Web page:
Royal Darwin Hospital medical director Len Notaras, who is overseeing the transfer of Bali bombing victims to the hospital, spe
Royal Darwin Hospital medical director Len Notaras, who is overseeing the transfer of Bali bombing victims to the hospital, spe

Doctor?s Bali horror relived

By EMMA CORNFORD

WHEN bombs exploded in Bali on Saturday night, Royal Darwin Hospital medical director Len Notaras and his team swung into action, ready to tend to victims of the explosions.

They had been through this before ? in October 2002 with the first Bali attacks ? and had a well-rehearsed plan in place to deal with the emerging casualties.

Dr Notaras, related to the Clarence Valley's well-known Notaras family, said as of yesterday afternoon 23 patients, including 20 Australians, two Japanese and one Indonesian, had been transferred to Darwin in conditions ranging from critical to serious but stable.

"Some of them have suffered from the less serious trauma, but a number of them have suffered severely from lacerations and ... debris," he said.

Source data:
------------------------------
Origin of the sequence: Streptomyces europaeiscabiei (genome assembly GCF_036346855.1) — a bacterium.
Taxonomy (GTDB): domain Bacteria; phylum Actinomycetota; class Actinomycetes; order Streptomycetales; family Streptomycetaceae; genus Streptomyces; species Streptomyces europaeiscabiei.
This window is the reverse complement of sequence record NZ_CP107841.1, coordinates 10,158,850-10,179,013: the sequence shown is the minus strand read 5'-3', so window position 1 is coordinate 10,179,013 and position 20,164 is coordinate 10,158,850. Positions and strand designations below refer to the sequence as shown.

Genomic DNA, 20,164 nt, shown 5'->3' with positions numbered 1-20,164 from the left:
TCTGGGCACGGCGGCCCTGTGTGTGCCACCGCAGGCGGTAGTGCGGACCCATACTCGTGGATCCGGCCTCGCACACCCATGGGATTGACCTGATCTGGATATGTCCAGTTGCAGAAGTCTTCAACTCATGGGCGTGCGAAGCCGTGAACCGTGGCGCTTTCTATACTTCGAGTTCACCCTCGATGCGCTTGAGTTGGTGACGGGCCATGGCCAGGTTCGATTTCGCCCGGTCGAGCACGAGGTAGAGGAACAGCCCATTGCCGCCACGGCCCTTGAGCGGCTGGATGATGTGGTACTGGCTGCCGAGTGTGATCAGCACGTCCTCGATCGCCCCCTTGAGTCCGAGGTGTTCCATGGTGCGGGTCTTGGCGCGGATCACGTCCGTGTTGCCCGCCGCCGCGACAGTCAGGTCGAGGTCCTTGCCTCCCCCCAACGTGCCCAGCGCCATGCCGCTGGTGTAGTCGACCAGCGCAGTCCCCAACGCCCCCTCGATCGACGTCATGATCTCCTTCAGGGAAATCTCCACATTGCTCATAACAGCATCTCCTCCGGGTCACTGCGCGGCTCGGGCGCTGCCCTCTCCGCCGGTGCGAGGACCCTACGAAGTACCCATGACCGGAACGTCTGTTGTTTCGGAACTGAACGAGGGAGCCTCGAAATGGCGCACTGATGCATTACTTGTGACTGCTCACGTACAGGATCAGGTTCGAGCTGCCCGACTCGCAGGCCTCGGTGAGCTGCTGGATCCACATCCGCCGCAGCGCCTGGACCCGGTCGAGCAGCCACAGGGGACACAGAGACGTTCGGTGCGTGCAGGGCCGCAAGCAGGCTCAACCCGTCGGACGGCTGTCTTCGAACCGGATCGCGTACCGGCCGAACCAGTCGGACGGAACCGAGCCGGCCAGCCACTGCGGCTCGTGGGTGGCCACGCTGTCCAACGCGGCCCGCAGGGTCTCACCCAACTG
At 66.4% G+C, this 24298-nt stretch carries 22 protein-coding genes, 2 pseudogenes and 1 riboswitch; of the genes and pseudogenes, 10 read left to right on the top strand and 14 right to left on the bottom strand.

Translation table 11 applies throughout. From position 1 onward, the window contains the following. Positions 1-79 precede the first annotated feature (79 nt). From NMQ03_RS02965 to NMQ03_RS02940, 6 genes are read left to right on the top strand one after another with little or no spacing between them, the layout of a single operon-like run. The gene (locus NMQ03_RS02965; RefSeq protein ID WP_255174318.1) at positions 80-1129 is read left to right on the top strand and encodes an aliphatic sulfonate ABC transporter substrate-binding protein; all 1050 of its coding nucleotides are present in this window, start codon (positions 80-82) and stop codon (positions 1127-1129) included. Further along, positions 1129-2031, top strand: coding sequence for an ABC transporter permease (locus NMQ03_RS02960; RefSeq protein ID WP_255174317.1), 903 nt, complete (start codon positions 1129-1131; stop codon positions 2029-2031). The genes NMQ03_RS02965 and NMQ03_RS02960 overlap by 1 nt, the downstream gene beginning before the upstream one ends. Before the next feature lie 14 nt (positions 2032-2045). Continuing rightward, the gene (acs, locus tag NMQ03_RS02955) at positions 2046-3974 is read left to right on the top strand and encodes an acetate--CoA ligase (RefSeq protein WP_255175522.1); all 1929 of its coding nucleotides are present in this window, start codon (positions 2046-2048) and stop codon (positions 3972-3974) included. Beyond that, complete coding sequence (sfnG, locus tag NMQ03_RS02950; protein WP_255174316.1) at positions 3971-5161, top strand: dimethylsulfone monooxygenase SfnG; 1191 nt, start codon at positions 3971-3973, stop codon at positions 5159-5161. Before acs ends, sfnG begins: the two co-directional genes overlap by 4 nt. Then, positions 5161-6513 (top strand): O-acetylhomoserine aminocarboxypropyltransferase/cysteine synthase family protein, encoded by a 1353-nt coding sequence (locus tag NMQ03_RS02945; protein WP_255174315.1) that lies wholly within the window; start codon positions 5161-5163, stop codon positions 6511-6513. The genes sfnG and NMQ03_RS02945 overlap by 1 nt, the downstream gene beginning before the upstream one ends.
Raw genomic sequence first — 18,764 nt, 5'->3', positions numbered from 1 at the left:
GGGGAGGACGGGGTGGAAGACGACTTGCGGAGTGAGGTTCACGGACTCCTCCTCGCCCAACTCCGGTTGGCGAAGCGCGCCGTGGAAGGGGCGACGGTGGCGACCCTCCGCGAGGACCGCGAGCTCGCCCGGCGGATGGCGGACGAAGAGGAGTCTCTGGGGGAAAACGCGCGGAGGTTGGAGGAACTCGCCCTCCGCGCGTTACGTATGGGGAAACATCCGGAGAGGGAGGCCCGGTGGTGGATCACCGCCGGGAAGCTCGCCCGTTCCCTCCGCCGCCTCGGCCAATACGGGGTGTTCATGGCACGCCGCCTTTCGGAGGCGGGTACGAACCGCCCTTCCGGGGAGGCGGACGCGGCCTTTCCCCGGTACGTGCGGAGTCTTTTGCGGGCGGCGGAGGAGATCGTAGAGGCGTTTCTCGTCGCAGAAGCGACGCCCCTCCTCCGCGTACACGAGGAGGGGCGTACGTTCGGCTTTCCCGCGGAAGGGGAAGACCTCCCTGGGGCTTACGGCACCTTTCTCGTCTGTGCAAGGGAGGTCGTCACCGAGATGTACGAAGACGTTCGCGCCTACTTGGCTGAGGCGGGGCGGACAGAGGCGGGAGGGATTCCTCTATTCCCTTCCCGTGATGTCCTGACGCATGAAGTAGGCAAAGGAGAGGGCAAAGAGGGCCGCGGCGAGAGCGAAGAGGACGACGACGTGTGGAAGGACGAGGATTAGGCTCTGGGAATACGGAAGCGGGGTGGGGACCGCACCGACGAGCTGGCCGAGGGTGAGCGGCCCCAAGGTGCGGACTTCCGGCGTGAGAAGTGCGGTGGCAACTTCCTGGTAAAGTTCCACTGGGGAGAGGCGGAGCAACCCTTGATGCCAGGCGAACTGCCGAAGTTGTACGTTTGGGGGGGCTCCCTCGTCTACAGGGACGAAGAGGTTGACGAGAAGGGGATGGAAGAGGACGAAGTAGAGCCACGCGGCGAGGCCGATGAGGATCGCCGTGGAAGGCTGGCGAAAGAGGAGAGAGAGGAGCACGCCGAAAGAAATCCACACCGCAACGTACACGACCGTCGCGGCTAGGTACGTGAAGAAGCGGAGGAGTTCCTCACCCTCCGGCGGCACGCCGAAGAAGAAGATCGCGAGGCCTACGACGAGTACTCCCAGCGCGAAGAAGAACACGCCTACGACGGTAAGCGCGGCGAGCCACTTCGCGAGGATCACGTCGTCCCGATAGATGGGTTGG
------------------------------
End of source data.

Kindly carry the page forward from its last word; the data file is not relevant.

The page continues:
"Looking at the victims, it's not like a bullet wound where there's one bullet, but it's 10, 20 or even 30 pellets or projectiles. The devices which were used are more like landmines in that they are made to kill as many as possible in the first instance, secondly to maim as many as possible and then thirdly to make people afraid."

Dr Notaras said the feeling around the hospital at the moment was predominantly one of shock.

"Last time I think there was more shock, but a lot of people are still in shock this time. It's deja vu for many of us," he said.

"With 'Bali One', Australia and a lot of other places lost an innocence (and) it's a similar feeling now.

"It's stuff we've been through once, but it's surreal to go through it again."

As a result of his work during 'Bali One', Dr Notaras received a number of awards including an Order of Australia and the prestigious Australian Medical Association's award for Best Individual Contribution to Healthcare in Australia.

While humbled by those awards, Dr Notaras said his job was simply to look after the victims transported to his hospital in the best way possible.

"I'm never complacent about it because it's what I do, my team by my side, and we just want to save as many people as we can and cause the least amount of pain to everyone.

"You're always prepared to do this, but there's two kinds of preparedness ? there is being prepared in practice but then there's the willpower to do it and help your fellow man ... and that's simply what we're doing."



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